The mixed-up former Bishop of Edinburgh is showing off again, says Geoffrey Kirk
Doubts and Loves: What is Left of Christianity by Richard Holloway, Canongate £16.99
The key to this book is in its title — or rather in the punctuation of its sub-title: "What is Left of Christianity". Where, you will ask, is the question mark? Is there no "doubt" left, among Bishop Holloway's "loves", about the future of the religion which he once espoused? This is a beguiling book, full of lively images and perspicuous insights. But it is also a strangely narrow book, full of angular certainties and the hermeneutic of suspicion.
Dick Holloway — who, after all, should know — is deeply suspicious of religious professionals. He sees them as monopolists, who are sensitive about the invasion of their marketplace. And somehow he cannot bring himself to afford them a measure of his own sincerity.
He has genuine doubts as to whether our Christian and Jewish forebears ever took "literally" much of the imagery he seeks to demythologise; but he cannot, in the end, escape caricature. He is in there, knocking the spots off miracles and the three-decker universe, with the best of them. He clearly wants to be Don Cupitt, but he ends up being Jack Spong every time.
It is not, I think, an exaggeration to say that at the heart of this book lies Bishop Holloway's experiences at the Lambeth Conference of 1998. It is a matter of record that those events changed the pattern of his life. He was expecting to retire from his bishopric and take up a political role in the newly formed Scottish Parliament. He decided instead to devote his time to fighting the evils which were apparent to him in that gathering. This book is in many ways a working-out of the tensions and anxieties which he and other liberal Christians felt then.
Lambeth Conferences traditionally rubberstamp contentious changes to order or doctrine which have already been made unilaterally by one or other of the white Anglo-Saxon provinces. Lambeth 1998 was different. A coalition of black and white traditionalists fielded an overwhelming majority in favour of the Church's traditional teaching about homosexuality. It came as a shock to some that so many Anglicans still believed what the Church has always taught.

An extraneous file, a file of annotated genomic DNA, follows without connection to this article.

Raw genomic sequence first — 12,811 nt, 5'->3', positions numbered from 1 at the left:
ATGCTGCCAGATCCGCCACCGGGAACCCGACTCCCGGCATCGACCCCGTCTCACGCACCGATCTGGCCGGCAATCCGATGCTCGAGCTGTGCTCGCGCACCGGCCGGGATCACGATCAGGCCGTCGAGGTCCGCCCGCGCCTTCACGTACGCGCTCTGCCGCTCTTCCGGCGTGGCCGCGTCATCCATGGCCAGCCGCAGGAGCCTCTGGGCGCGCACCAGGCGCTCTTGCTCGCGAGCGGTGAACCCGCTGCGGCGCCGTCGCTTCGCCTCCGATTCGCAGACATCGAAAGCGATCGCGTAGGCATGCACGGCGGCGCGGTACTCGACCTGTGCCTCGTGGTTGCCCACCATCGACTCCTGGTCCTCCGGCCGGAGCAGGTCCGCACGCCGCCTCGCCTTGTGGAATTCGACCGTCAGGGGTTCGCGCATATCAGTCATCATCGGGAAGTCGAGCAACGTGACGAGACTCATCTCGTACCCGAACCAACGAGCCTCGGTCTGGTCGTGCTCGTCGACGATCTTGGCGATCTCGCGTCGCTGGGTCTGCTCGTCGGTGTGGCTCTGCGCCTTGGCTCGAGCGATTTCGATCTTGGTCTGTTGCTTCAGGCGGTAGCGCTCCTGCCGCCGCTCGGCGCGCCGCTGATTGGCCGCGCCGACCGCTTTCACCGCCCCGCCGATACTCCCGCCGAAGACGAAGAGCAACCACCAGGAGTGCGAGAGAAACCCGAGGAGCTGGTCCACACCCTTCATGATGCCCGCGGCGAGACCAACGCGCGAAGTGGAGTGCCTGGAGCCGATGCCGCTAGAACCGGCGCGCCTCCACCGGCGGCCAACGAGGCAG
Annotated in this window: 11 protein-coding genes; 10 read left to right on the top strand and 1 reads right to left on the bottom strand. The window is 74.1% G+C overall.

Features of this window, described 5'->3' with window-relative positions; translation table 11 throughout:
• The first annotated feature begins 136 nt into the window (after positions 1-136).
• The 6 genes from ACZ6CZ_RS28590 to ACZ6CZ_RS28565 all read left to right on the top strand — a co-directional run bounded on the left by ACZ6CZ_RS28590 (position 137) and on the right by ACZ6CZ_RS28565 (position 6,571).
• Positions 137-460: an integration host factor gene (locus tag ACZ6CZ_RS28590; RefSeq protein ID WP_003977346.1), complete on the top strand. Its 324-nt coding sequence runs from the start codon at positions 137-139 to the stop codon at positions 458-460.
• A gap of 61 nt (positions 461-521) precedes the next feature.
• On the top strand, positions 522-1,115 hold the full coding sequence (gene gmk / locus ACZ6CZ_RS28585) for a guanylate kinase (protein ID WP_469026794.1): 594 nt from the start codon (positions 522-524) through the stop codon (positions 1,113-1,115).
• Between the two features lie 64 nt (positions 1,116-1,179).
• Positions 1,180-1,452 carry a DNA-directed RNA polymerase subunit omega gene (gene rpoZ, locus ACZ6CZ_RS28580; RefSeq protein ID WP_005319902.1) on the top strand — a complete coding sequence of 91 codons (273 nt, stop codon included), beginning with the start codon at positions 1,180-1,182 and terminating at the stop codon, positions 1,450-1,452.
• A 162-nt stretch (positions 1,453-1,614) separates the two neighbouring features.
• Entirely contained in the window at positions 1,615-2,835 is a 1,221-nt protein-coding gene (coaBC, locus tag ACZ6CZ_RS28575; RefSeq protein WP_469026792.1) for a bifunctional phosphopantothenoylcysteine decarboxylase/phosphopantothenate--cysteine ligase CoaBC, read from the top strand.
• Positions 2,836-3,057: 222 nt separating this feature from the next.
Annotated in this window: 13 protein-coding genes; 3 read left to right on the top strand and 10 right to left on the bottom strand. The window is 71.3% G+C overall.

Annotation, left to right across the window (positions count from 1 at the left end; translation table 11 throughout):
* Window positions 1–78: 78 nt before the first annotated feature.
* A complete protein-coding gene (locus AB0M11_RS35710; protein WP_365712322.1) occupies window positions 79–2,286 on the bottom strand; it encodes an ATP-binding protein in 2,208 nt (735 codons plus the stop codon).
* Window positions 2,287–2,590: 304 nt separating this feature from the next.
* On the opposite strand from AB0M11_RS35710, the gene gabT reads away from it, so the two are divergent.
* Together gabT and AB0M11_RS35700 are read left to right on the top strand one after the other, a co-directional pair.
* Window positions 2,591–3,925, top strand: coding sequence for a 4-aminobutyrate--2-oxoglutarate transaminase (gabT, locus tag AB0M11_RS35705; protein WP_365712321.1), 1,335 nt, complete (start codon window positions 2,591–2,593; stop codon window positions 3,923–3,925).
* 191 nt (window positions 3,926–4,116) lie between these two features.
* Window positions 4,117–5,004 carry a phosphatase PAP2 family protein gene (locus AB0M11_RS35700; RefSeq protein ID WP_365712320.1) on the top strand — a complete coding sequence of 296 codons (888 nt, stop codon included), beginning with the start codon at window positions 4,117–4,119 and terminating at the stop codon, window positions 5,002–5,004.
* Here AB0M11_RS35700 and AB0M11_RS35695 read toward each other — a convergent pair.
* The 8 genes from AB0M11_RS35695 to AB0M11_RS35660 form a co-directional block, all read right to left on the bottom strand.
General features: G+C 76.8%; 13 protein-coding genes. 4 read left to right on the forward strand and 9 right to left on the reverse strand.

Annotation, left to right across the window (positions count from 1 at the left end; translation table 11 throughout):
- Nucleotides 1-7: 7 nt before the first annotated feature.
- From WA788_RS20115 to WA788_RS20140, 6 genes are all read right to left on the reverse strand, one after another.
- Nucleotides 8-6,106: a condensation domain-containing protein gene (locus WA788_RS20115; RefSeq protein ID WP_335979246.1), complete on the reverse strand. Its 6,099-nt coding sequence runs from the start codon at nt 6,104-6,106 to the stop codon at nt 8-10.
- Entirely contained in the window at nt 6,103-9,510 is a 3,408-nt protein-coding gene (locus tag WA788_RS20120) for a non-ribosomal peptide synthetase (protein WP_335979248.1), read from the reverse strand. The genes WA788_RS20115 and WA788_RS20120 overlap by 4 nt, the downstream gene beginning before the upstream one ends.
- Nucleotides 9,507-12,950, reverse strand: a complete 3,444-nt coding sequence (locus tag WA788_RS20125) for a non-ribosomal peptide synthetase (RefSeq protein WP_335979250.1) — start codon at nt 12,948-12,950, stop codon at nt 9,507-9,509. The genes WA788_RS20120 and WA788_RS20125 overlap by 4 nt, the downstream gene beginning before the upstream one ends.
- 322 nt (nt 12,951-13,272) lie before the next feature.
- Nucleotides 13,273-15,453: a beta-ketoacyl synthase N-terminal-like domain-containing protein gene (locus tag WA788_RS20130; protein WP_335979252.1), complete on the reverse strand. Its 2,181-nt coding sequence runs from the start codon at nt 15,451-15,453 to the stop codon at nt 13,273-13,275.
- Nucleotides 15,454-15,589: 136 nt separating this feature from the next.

This is a book to tell those people why they shouldn't believe it, and why no cultured person with a knowledge of Western literature, both ancient and modern, (this is a book full of modish quotations) could possibly entertain such beliefs. It is the work of a man whose world is Jorge Luis Borges, Emily Dickinson and W B Yeats. It will not persuade those whose uncultured faith so angered and depressed Holloway at Lambeth, and it has not persuaded me.
Its failure is partly because the book cannot decide whether to be intellectual history, literary criticism or ecclesiastical polemic. Holloway is not bad on the intellectual history of the post-enlightenment world which is his oyster (but nowhere near so good or entertaining as A N Wilson, whose God's Funeral is what you should read instead of this). He is good and sometimes inspired on the lit crit side (better, interestingly, on modem poetry than the Bible); and depressingly scratchy when it comes to ecclesiastical polemic.
This is a book which would be read by no one if it were not written by a bishop; and a much better book if it had not been written by a mixed-up nearlyex-bishop.
Geoffrey Kirk is Vicar of St Stephen's', Lewisham